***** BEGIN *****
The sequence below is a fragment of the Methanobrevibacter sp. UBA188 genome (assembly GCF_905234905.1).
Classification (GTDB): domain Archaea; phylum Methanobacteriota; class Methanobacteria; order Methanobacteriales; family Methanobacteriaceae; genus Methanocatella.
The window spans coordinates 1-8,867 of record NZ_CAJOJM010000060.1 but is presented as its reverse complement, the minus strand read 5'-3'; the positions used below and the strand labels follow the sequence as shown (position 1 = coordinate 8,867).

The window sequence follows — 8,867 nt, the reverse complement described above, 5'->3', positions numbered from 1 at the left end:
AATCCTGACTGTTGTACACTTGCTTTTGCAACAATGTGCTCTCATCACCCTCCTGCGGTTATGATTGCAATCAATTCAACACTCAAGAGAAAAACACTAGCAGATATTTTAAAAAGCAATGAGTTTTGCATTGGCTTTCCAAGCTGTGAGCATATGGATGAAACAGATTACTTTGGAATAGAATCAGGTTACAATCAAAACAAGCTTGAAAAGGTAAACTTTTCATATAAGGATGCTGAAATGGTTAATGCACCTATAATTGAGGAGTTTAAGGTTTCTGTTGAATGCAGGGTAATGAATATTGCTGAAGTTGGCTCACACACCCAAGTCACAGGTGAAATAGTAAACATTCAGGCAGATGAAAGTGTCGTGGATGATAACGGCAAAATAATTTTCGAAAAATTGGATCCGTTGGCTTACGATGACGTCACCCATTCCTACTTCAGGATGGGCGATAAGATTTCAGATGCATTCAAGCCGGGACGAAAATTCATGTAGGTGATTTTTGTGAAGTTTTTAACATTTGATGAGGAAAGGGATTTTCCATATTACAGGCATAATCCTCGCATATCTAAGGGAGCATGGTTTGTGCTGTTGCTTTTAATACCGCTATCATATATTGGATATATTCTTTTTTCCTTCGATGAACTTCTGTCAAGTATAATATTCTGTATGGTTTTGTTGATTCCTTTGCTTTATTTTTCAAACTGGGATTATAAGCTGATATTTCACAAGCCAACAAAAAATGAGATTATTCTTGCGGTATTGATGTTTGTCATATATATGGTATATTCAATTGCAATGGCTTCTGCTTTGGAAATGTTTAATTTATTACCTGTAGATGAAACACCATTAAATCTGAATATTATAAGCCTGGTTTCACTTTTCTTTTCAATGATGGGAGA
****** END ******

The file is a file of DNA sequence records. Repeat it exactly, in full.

The sequence below is a fragment of the Methanobrevibacter sp. UBA188 genome (assembly GCF_905234905.1).
Classification (GTDB): domain Archaea; phylum Methanobacteriota; class Methanobacteria; order Methanobacteriales; family Methanobacteriaceae; genus Methanocatella.
The window spans coordinates 1-8,867 of record NZ_CAJOJM010000060.1 but is presented as its reverse complement, the minus strand read 5'-3'; the positions used below and the strand labels follow the sequence as shown (position 1 = coordinate 8,867).

The window sequence follows — 8,867 nt, the reverse complement described above, 5'->3', positions numbered from 1 at the left end:
AATCCTGACTGTTGTACACTTGCTTTTGCAACAATGTGCTCTCATCACCCTCCTGCGGTTATGATTGCAATCAATTCAACACTCAAGAGAAAAACACTAGCAGATATTTTAAAAAGCAATGAGTTTTGCATTGGCTTTCCAAGCTGTGAGCATATGGATGAAACAGATTACTTTGGAATAGAATCAGGTTACAATCAAAACAAGCTTGAAAAGGTAAACTTTTCATATAAGGATGCTGAAATGGTTAATGCACCTATAATTGAGGAGTTTAAGGTTTCTGTTGAATGCAGGGTAATGAATATTGCTGAAGTTGGCTCACACACCCAAGTCACAGGTGAAATAGTAAACATTCAGGCAGATGAAAGTGTCGTGGATGATAACGGCAAAATAATTTTCGAAAAATTGGATCCGTTGGCTTACGATGACGTCACCCATTCCTACTTCAGGATGGGCGATAAGATTTCAGATGCATTCAAGCCGGGACGAAAATTCATGTAGGTGATTTTTGTGAAGTTTTTAACATTTGATGAGGAAAGGGATTTTCCATATTACAGGCATAATCCTCGCATATCTAAGGGAGCATGGTTTGTGCTGTTGCTTTTAATACCGCTATCATATATTGGATATATTCTTTTTTCCTTCGATGAACTTCTGTCAAGTATAATATTCTGTATGGTTTTGTTGATTCCTTTGCTTTATTTTTCAAACTGGGATTATAAGCTGATATTTCACAAGCCAACAAAAAATGAGATTATTCTTGCGGTATTGATGTTTGTCATATATATGGTATATTCAATTGCAATGGCTTCTGCTTTGGAAATGTTTAATTTATTACCTGTAGATGAAACACCATTAAATCTGAATATTATAAGCCTGGTTTCACTTTTCTTTTCAATGATGGGAGA